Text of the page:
Wednesday, January 04, 2006

Still not studying for conlaw, but...

Adam Cohen has a piece on Alito today in the NYTimes. In it he reports that Alito is an "elitist" and "antidemocratic" because in his 1985 fedgov job application he opposed the Warren court's reapportionment cases. This seemed interesting, since I remember Amar saying that Baker v Carr and Reynolds v Sims have been accepted even by the right (in contradistinction to Roe). How could Alito want to "thwart the will of the majority" and allow a small group to "get a stranglehold on government"?

The job application reads in relevant part:
In college, I developed a deep interest in constitutional law, motivated in large part by disagreement with Warren Court decisions, particularly in the areas of criminal procedure, the Establishment Clause, and reapportionment.
So, he does oppose one-man one-vote! He hates democracy! He wants a small clique to take over!

Well, unless you read the next sentence, "I discovered the writings of Alexander Bickel advocating judicial restraint..." and check out the strong emphasis in other paragraphs on the elected branches of government. So you might actually say that he suffers from a superfluity of democracy, wanting to keep a small clique from getting too much power--judges.

Yes, I know that's a stupid tiresome joke with a punchline as old as dining hall spicy-chicken. I guess it fits the quality of the Times story, though. There are strong arguments that judges should step in to keep democracy running smoothly, and I probably agree with them, overall, when they're taken with a grain of salt. Of course, on Alito's side there are big grains of salt: he is in no mean company, with Frankfurter having expressed grave reservations about entering "the political thicket" before Baker, and Archibald Cox and Nicholas Katzenbach (of all our Katzenbach cases, and attorney general to noted conservative LBJ) having come out against one-man one-vote.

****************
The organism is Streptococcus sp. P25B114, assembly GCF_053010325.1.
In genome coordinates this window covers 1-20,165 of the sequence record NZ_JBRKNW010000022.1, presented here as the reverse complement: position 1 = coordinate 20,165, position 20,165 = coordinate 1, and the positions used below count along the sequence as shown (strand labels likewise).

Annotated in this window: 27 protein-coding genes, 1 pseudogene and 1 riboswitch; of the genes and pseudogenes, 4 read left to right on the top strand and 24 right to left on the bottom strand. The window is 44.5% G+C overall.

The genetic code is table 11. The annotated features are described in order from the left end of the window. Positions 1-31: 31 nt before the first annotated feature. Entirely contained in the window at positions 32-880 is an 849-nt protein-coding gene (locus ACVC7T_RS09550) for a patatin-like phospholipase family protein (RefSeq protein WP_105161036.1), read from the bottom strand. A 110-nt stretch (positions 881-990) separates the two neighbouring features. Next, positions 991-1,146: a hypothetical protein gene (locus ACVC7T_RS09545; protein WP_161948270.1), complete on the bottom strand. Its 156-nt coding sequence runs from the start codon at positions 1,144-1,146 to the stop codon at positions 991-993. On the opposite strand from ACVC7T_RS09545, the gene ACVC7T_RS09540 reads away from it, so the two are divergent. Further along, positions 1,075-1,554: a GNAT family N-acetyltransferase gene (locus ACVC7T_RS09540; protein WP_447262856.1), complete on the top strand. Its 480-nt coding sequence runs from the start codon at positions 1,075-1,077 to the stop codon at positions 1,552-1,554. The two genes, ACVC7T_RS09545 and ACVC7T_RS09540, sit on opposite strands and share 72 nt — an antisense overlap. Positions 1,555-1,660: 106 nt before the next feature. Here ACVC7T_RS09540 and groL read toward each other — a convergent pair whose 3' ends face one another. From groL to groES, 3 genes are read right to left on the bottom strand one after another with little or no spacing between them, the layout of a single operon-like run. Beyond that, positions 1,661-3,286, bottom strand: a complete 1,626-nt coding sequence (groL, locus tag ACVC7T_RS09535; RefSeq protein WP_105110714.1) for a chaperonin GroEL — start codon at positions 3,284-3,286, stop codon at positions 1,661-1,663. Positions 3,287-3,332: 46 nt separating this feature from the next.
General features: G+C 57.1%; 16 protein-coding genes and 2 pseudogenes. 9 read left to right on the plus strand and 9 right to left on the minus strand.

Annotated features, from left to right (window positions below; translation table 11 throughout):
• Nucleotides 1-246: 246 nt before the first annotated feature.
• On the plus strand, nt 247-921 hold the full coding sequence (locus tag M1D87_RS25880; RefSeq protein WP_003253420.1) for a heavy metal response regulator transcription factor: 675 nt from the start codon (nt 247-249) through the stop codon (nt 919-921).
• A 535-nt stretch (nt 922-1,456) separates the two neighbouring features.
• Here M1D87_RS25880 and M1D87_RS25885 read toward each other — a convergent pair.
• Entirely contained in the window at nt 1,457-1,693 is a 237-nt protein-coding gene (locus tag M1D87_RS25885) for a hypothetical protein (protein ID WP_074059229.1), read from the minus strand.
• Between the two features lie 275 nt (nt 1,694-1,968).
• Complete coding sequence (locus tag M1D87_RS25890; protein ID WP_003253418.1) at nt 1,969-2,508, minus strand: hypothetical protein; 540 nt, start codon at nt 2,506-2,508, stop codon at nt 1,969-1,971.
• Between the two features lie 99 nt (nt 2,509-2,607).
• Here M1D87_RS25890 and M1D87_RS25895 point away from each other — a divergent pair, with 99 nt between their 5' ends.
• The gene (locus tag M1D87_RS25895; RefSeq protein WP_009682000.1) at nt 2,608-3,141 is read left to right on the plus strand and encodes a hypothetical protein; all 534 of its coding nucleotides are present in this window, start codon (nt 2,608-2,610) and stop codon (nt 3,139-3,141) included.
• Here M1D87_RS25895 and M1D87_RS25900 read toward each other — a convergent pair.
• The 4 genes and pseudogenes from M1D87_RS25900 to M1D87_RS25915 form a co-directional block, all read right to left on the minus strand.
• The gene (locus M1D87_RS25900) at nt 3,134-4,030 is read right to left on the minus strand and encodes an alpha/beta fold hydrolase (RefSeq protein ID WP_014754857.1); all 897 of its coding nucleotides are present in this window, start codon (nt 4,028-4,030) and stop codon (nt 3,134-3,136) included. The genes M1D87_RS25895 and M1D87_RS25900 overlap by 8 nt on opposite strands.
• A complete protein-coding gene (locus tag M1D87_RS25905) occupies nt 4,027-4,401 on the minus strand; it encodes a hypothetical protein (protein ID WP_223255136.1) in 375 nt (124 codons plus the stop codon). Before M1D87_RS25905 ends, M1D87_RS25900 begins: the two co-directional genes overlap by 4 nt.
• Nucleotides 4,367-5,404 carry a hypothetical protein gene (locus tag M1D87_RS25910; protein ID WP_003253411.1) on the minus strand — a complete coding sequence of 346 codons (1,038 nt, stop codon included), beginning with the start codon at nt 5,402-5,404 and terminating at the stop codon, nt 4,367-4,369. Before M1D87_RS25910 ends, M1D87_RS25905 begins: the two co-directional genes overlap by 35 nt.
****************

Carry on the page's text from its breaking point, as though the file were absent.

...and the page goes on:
You could argue: judges would do a poor job of managing reapportionment; it will open up the judiciary to political pressure; "little federalism" allowing state voting-power inequalities might be just as acceptable as big federalism giving Wyoming 60 times more clout per person than California; "one-man one-vote" is a complete doctrinal innovation and huge overkill when what you want to solve are racial disparities that are solidly unconstitutional under the 14th; this will make gerrymandering worse; and ten other arguments easily made. (Although perhaps ultimately unconvincing.) And finally, we don't even know what he meant by that precise statement. He might love one-man one-vote, but think it should have been forced on state legislatures in a different way, or whatever.

This one sentence is pretty skimpy evidence to disqualify someone from the Supreme Court: Biden apparently has said this is more likely to disqualify Alito from the Supreme Court than his opposition to Roe. I mean, come on. Alito also says in his application he liked Barry Goldwater. That surely is a better ground for disqualifying him, since it makes him as crazy as me.

Hearings are scheduled to begin on Jan 9.


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